The album starts off strong with “Lesson Learn’d,” featuring Inspektah Deck and Redman flowing over soaring strings and vocals. Deck sets it off with his opening salvo, rapping, “I splash bravado, fast cash aficionado / Savage vandal, I’m a legend of tomorrow / Painting the truth, here's proof, ain’t it the truth / So ill a n%$#a spit with a containment suit.” He also manages to throw shade at Shkreli and his price gouging habits. Meanwhile, Redman, contributes another in his long line of exceptional guest verses, as he raps, “Throw your hands up, let’s tear the bar up / So much bud I started sweating cigar guts / And these white folks love me like a Starbucks / Fuck with one dude, you gotta fuck with all us.”
One consistent stand-out emcee on the album is Method Man. It’s odd that he told Spin (through a publicist) that he wasn’t “involved [with the album] enough to make a comment,” since of the core Clan members, he’s the one who appears the most throughout The Saga Continues. Method Man has consistently given some of his best performances away from his solo albums, and he continues that pattern here. On “If Time Is Money,” he drops a single marathon verse over lush strings and spare vibraphone hits, rapping, “It’s not a mystery who shot Ricky, but where the difference / Between the Tré and the dough, boy, we bred different / So bear witness, this can leave you with head missing / If y’all can hear me, I guarantee you the feds listening / So I be spitting in barcode, nothing left in the tap, dog / And after the last call, the bar close / This my Cohiba, cigar blow / Even Tony Stark knows the tension is thick as Wallabee Clark soles.”
“Hood Go Bang!” is a much shorter Method Man solo track (with assistance from Redman on the hook), as he kicks a dope 16-bar verse. The beat is built around a solid drum track, keyboard and vocal stabs, and punctuated by gun shots, as he rhymes, “Yep, a top shotter, Don Dada, rhyme proper / Might even take the ‘R’ out of brother – why bother?”
“Why Why Why” is a RZA solo track, where The Abbott kicks knowledge over a reggae-influenced track. He starts the song off strong, rapping about the struggle that many in the Black community experience trying to find justice in America, rapping, “If I put my fist through the face of a racist, smack ’em tasteless / Would I face three cases in court, locked in places? / Or shackled to a seat of a bus, a hundred of us? / Life in America shouldn’t be so tough.”
“Pearl Harbor” is another stand-out, with the departed Sean Price leading off with a verse that reminds everyone of the lyrical talent we lost with his passing. Method Man bats second, this time utilizing a more complex flow than he usually employs, as he raps, “Don’t try to Blaze with Johnny even if you got an army / Dirty money in the laundry, don’t ask why, I got my reasons / I puff that Bob Marley, might hit you with the Tommy / You can catch me in the party near the speaker not speaking.” RZA rounds out the song with a sinister verse, wrapping the track up with lines like, “Power rings like the Green Lantern, last seen in a mean Phantom / In the valley of Ohio, outside the town of Canton / Or the grotty body projects in the Killa Hills of Staten / Saw a redbone in my shower just looking like Paula Patton.”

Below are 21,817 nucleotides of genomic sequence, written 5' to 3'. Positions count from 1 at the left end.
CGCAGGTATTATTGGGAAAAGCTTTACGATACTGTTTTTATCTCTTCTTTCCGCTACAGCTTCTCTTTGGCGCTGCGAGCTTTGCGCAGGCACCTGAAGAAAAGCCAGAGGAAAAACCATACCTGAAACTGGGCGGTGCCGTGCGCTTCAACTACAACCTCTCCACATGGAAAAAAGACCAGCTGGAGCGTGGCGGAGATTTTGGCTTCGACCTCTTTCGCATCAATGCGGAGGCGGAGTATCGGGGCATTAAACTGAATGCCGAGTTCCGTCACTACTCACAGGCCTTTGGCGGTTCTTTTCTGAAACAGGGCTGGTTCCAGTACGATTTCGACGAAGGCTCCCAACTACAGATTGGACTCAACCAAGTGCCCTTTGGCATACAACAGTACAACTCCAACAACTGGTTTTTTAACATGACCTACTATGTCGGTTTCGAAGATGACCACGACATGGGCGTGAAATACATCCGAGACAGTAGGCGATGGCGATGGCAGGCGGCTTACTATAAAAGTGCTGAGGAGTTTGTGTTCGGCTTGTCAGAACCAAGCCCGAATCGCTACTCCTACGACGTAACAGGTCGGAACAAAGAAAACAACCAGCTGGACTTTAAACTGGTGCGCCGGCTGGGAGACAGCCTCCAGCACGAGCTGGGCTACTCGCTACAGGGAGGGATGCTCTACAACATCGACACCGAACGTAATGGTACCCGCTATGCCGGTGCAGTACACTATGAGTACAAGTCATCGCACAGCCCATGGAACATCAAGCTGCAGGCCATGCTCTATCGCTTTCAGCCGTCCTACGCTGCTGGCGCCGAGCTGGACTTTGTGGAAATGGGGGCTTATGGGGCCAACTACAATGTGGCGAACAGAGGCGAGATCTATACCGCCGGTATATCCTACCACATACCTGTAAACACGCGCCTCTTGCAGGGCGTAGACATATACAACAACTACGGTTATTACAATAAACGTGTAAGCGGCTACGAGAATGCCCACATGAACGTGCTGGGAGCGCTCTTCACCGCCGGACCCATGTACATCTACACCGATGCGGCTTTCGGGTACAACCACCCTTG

The songs “People Say” and “If What You Say Is True” feel like the most “authentic” Wu-Tang Clan tracks, in no small part because they feature the most verses by Clan members. Both sound like they’d feel at home on an early ’00s-era Wu-Tang album. “People Say,” the album’s first single, is a slower, more soulful, piano-driven track, while “If What You Say is True” is probably the album’s strongest component, with Cappadonna, Masta Killa, Street Life, and GZA all shining on a grim, dirge-like beat.
As mentioned before, sub-par guest appearances make for bumps in The Saga Continues. Raekwon gives a vintage Wu-Gambino verse on “Fast And Furious,” but Hue Hef’s lead-off verse is unmemorable. Similarly, the momentum that Method Man and Killah Priest create on “Frozen” is deflated by an out-of-place verse by Chris Rivers. And sometimes the production hampers the album’s quality. “My Only One” features a first-rate performance by Ghostface, but it’s held back by too slick production and a vocal chorus straight out the bargain bin.
The Wu-Tang Clan have had issues releasing albums for the better part of two decades. In the last decade, the crew can’t seem to release a project without at least a few members publicly disowning it, and a few others barely contributing. It’s perhaps the inevitable reality when you’ve got a group comprised of so many strong personalities. No matter how The Saga Continues was originally conceived and no matter who recorded verses for the album, the album still says “Wu-Tang Clan” on the cover, so who am I to argue what’s official and what isn’t?
This may indeed be the new normal when it comes to the Wu-Tang Clan releasing albums. As it stands, The Saga Continues won’t be remembered as the group’s watershed moment, but it also doesn’t tarnish their legacy in any way. And that may need to be enough for now.
Notable Tracks: “Hood Go Bang!” | “If What You Say Is True” | “Lesson Learn’d” | “Pearl Harbor”